As a stay at home working mom, and former preschool teacher/administrator, you would think it would be easy to find ways to teach my children at home. If anything I should have a wealth of information available to me, and I do, but sometimes for busy moms it is hard to sort through all the information and find a lesson plan that works for your young ones. The most interesting thing about teaching the toddlers at home after working in a preschool/daycare environment is that now I can be more creative and tailor my lesson plans towards those things that I would like to instead of what the “state” or the director says I have to. Not to mention, sometimes when teaching at a school or even at home, children are not interested in what you have planned and it is good to have a “back up” plan to keep them entertained.
This week my daughters and I concentrated on color recognition. Here are some of the things we did this week that you can try at home or your classroom when you have your color themed week.
When teaching a color themed lesson plan take every opportunity that you can throughout the day to point out items and talk about what color they are. Discuss the color of shirts or pants your child is wearing. What colors they see throughout the day – look Dora’s backpack is purple for example. The fall season is a prime time to do this activity outside as you can take a walk in the park and collect leaves and discuss the reds, yellows, browns and greens. This fits well and leads into a fall or Halloween lesson plan very nicely providing you with several weeks of concentration on and reinforcement of certain concepts.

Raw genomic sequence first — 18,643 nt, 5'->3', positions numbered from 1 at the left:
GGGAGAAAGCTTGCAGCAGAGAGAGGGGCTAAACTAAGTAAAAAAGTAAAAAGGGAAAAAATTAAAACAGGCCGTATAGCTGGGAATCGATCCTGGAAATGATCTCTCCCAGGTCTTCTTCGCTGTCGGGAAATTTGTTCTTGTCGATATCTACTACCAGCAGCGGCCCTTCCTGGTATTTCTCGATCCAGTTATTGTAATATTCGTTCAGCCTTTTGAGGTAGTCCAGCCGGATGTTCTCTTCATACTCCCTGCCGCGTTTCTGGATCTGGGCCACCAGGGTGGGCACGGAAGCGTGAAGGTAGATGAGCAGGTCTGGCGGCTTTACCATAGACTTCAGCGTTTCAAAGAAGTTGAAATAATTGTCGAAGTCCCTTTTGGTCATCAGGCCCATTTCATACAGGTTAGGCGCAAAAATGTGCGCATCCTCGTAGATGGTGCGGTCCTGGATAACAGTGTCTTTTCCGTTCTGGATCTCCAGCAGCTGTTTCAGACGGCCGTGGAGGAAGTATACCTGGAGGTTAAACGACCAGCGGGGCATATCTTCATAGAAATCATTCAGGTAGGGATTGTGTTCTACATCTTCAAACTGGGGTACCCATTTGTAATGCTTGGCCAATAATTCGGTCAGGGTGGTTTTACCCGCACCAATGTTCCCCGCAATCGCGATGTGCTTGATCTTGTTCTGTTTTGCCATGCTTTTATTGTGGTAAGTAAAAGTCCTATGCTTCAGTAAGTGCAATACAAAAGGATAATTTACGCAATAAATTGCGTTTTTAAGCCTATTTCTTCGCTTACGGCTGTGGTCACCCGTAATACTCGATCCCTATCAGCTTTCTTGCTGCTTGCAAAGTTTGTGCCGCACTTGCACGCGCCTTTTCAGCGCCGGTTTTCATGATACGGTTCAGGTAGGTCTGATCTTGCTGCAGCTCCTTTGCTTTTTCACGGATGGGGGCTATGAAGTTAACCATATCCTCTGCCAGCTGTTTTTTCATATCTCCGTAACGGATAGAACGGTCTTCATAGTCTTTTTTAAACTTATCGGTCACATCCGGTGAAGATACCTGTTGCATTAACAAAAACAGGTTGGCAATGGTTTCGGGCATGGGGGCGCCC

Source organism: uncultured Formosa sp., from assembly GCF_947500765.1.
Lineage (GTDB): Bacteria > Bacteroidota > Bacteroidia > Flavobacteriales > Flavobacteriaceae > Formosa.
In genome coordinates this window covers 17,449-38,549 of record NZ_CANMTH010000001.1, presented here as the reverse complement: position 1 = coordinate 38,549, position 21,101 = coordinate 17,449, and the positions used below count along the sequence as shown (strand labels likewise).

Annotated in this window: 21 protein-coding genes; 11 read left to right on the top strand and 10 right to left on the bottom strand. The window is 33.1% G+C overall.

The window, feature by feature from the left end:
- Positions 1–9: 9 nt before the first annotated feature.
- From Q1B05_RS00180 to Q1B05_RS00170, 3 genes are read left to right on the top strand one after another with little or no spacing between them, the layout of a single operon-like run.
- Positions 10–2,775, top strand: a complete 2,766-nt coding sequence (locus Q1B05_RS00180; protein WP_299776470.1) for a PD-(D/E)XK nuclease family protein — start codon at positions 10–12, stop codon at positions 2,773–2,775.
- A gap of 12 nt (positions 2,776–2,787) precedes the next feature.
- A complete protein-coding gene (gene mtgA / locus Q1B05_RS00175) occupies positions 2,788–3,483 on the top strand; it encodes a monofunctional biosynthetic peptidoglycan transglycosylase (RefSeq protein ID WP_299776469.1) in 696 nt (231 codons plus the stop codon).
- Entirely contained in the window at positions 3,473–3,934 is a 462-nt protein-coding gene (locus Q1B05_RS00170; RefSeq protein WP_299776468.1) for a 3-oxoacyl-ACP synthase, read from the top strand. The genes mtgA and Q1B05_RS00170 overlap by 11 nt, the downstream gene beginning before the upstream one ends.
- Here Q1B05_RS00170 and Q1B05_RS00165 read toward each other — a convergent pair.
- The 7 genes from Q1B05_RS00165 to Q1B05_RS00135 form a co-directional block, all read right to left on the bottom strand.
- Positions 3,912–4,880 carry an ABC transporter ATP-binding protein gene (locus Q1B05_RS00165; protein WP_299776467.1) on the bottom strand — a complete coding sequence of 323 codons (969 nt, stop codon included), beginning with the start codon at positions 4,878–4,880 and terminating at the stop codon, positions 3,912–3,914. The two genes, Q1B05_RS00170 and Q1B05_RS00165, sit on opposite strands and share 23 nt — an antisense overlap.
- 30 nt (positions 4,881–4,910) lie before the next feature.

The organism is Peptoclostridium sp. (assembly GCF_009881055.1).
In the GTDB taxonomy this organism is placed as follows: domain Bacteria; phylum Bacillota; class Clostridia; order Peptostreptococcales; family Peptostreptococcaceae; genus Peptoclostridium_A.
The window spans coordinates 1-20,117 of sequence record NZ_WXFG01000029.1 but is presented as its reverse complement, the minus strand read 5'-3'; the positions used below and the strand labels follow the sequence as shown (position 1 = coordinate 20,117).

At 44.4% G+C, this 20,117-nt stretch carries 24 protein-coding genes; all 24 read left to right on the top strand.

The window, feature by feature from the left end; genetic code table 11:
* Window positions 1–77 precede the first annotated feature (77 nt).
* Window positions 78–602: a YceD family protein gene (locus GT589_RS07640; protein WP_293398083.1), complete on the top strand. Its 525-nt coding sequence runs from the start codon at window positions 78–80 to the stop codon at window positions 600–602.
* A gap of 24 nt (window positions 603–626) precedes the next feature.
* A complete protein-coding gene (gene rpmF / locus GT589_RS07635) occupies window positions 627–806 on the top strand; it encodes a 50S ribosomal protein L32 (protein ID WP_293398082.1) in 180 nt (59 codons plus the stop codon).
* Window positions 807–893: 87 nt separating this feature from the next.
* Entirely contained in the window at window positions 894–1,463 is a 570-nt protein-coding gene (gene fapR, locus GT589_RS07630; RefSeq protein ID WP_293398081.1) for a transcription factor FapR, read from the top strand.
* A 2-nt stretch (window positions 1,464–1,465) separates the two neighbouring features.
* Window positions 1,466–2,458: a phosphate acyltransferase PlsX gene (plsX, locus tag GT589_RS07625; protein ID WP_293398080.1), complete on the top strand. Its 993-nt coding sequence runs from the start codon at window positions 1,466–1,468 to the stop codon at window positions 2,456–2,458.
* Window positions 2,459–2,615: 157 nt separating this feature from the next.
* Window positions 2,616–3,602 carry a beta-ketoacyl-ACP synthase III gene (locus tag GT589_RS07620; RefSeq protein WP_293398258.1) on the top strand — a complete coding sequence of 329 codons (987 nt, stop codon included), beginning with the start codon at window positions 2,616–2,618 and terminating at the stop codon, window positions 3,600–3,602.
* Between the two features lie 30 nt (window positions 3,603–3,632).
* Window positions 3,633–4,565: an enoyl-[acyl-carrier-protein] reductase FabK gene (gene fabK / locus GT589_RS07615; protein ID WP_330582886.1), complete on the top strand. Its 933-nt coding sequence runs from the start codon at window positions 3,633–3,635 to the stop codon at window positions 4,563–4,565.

For Circle Time (as referred to in many preschools) but we call it quiet learning you can introduce colors by just holding up different colored construction papers. There is also as discussion about the colors in the room, the colors of different toys and the colors that my daughters and I are wearing.
Great toys to use during the color lessons are the mega blocks designed in either pastel or primary colors. My one year old loves the pop up toy which teaches her not only the different colors as they “pop” open but the numbers stated in the covers to the two year old and fine motor skills by pushing, twisting, and turning the knobs. Lego’s work well with color recognition also.
Painting or scribbling in an individual color- teaches fine motor skills, reinforces color recognition as well a works on creativity and seeing pictures within their own scribbles. Or you could try painting with different colors to see what colors are created by mixing them.
Chalk board drawings: Provide chalk (white and black or different colors) let your child scribble on the easel. If you don’t have one go outside and scribble on the sidewalk.
Create your own color book. Pick a color everyday, for example “brown.” On that day create a page, which says something like, “I love my brown bear.” Use examples from your child’s everyday world. Then cut out, print or create a picture of the brown bear and allow them to glue and decorate. At the end of the week they have created their own Book and they are so proud.